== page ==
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Excellent explanations. Satire is used, as one answer said, to expose a wrong, an injustice, a flaw, a problem in order to help right the wrong, create justice, fix the flaw, or solve the problem. It's not enough that Orwell, a writer of social injustice pieces and science fiction, wrote Animal Farm to put the injustices of this era of Russian history on display. He was also trying to warn that such things can happen, have happened, and will happen again if we're not vigilant. He does couch this message in what he calls "a fairy tale" in order to make the entire concept more palatable; however, his choice of animals as characters and particularly his choice of pigs as "the bad guys" does not diminish the impact of the satire. He substitutes animals for the humans (as was pointed out above) and simulates the events of this particular Russian history in this novella. He does so to effect a change. That's what makes it political satire.
One way to define satire is to say that it is the process of making fun of some problem -- a human vice or an institution that has problems. By making fun of it, the author is trying to get people to "fix" the problems.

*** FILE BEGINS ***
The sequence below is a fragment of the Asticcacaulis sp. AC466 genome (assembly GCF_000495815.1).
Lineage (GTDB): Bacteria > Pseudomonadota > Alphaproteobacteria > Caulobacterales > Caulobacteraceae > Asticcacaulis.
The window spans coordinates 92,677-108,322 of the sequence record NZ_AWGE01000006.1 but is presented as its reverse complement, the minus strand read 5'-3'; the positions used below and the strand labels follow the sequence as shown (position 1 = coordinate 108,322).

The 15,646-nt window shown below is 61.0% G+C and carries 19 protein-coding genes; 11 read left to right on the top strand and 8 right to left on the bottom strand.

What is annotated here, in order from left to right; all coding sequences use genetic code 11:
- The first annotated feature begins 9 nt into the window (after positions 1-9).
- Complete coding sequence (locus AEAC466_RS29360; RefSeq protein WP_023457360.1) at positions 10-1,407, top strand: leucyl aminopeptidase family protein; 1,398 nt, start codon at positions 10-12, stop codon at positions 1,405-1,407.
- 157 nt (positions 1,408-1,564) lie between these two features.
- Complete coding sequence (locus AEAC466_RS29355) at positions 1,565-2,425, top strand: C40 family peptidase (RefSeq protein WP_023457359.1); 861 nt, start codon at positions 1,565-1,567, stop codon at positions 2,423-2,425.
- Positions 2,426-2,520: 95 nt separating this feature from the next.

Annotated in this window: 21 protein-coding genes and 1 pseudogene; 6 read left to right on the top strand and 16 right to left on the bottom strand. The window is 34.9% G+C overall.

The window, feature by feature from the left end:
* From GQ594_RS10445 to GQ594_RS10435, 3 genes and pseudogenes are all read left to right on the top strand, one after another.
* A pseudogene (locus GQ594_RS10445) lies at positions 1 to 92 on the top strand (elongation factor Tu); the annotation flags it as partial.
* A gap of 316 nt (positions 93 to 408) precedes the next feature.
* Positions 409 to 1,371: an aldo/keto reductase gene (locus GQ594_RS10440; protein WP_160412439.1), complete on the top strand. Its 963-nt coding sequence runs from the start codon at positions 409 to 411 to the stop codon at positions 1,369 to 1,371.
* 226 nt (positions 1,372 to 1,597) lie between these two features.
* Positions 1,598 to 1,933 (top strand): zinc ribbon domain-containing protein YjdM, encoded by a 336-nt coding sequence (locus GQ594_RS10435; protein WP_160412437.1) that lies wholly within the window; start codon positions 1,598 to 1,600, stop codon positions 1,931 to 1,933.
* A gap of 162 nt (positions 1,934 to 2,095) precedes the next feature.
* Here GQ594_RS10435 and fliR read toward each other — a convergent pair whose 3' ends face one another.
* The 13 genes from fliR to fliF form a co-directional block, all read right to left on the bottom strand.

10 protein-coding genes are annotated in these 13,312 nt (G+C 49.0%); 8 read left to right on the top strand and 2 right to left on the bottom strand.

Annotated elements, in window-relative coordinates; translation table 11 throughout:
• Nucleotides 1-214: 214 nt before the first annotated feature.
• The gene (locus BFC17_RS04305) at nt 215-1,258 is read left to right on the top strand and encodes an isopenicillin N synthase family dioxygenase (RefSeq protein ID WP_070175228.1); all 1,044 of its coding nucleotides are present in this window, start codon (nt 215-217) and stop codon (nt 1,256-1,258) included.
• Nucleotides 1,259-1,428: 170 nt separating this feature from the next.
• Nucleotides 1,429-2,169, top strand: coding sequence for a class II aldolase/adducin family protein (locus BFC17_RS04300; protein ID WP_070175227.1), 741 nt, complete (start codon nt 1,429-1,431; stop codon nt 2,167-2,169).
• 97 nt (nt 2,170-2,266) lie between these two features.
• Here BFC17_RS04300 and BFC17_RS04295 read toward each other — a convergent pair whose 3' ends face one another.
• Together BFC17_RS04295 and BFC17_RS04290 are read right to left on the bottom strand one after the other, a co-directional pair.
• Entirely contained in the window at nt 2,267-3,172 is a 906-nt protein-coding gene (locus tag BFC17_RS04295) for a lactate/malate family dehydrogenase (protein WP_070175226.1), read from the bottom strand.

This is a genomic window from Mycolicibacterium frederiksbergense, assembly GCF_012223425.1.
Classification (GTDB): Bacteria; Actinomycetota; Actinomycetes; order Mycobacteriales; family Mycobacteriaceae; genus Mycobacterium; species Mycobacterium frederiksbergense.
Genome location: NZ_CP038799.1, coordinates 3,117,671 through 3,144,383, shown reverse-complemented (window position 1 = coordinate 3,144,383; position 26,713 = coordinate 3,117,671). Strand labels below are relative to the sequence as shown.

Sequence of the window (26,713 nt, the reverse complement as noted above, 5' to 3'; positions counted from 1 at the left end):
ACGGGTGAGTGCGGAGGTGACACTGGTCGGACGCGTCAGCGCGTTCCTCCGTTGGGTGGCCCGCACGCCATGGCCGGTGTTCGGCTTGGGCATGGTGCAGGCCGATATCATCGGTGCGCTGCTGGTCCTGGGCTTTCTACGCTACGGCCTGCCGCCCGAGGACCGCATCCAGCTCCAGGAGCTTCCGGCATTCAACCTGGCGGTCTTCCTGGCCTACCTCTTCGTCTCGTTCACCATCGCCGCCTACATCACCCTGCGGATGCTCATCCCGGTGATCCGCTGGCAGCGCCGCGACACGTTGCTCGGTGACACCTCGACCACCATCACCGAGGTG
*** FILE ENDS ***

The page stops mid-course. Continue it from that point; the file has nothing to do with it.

In this story, Orwell is satirizing the Russian communist system and its claims that it is a democratic society that is built around helping the workers. By showing the way the pigs in the story behave, he is pointing out how the elites of the Russian Communist Party set out from the very beginning to take power and privilege from themselves. He shows how they came to be no better than the capitalist oppressors that they overthrew.
This is satire because he is making fun of the way the communists claimed one thing and did things that were totally opposite. He ridicules them, in part, by portraying them as pigs. By doing this, he hopes to encourage people to think about how badly, in his mind, the Russian Revolution went wrong.
George Orwell's "Animal Farm" is a caustic satire against totalitarianism in general and Communism in particular. The political allegory exposes and attacks the hypocrisy of the Russian revolutionaries who in their effort to overthrow the Russian monarchy end up being more harsh and cruel than the Tsar himself:
No question, now, what had happened to the faces of the pigs. The creatures outside looked from pig to man, and from man to pig, and from pig to man again; but already it was impossible to say which was which. [Ch.10].
In the novel, Old Major represents Karl Marx and Lenin while Napoleon is the Russian dictator Josef Stalin and Snowball is Leon Trotsky and Mr. Jones of course is the Tsar. The ordinary animals especially Boxer the horse represent the exploited and gullible and uncomplaining Russian citizens - the proletariat.
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